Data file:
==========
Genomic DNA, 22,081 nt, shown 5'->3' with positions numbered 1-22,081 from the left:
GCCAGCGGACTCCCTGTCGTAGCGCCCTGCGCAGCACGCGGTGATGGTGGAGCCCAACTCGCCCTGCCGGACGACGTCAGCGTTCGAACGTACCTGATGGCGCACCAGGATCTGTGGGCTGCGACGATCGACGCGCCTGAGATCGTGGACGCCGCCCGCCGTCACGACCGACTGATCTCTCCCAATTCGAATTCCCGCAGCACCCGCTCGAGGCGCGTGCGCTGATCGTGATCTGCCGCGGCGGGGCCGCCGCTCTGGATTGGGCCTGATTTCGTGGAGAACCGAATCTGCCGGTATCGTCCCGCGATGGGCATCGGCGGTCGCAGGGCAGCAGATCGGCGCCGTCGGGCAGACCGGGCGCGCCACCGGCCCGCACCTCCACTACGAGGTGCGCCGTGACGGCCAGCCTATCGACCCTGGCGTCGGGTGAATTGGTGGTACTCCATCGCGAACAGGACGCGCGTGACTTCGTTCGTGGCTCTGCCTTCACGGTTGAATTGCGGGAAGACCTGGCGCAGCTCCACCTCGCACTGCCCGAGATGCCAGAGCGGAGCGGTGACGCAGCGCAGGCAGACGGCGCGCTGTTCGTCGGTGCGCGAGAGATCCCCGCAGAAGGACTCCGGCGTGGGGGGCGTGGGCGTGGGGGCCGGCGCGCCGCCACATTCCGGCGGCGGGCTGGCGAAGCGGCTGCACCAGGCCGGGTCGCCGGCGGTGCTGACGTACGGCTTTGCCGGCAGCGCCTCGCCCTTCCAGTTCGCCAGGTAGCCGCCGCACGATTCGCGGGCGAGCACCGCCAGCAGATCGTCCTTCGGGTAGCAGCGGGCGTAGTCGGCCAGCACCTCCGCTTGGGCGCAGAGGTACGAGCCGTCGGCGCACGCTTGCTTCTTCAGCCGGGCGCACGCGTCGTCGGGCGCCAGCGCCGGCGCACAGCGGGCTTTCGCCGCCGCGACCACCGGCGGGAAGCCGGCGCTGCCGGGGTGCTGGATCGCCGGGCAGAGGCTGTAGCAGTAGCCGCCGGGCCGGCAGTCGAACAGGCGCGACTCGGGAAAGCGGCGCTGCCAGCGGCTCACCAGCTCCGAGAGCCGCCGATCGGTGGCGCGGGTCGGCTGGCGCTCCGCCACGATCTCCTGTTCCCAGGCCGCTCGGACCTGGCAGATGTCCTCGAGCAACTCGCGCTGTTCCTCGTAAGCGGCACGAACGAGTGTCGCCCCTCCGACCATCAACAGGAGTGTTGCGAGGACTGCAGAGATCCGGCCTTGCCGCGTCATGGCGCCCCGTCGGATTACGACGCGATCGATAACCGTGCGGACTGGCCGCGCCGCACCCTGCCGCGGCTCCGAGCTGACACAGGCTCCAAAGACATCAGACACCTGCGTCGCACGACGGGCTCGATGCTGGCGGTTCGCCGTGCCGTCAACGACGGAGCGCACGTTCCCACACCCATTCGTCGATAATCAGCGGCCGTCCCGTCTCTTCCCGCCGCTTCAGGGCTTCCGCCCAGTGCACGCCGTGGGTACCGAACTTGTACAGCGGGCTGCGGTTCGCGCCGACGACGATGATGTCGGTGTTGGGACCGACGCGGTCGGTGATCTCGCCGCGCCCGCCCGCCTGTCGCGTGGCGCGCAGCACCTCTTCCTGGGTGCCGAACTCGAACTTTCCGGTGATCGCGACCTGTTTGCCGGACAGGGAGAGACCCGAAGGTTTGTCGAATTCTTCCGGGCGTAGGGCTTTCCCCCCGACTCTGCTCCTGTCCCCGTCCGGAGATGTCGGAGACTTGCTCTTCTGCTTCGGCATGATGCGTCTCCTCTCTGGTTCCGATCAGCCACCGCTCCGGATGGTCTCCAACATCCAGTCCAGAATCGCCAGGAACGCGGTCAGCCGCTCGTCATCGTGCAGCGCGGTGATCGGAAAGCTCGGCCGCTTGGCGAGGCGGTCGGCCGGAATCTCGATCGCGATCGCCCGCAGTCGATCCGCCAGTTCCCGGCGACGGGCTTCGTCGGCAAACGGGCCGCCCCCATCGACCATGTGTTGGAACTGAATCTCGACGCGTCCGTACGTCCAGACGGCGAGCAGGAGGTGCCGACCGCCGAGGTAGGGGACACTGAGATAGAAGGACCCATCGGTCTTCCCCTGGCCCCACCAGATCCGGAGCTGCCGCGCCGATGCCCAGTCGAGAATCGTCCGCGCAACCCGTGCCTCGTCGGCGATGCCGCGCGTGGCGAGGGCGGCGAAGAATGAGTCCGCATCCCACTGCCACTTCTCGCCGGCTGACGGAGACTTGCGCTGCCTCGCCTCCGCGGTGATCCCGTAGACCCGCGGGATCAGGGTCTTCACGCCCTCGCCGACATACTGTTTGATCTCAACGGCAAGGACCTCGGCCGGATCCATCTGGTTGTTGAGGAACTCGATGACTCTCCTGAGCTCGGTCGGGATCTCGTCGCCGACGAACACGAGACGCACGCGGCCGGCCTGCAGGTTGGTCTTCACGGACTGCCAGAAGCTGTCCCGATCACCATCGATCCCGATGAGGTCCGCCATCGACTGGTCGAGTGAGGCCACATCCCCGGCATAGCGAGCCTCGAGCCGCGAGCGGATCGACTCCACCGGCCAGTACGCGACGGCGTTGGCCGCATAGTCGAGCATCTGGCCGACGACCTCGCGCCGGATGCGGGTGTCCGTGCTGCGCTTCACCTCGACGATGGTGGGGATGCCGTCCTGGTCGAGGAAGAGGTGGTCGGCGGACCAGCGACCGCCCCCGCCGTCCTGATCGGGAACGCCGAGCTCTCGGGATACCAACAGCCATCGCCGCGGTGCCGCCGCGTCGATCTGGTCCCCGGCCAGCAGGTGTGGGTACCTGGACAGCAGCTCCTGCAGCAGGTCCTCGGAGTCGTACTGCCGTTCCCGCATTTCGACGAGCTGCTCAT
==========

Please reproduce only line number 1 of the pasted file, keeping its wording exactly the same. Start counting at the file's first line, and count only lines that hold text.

Genomic DNA, 22,081 nt, shown 5'->3' with positions numbered 1-22,081 from the left: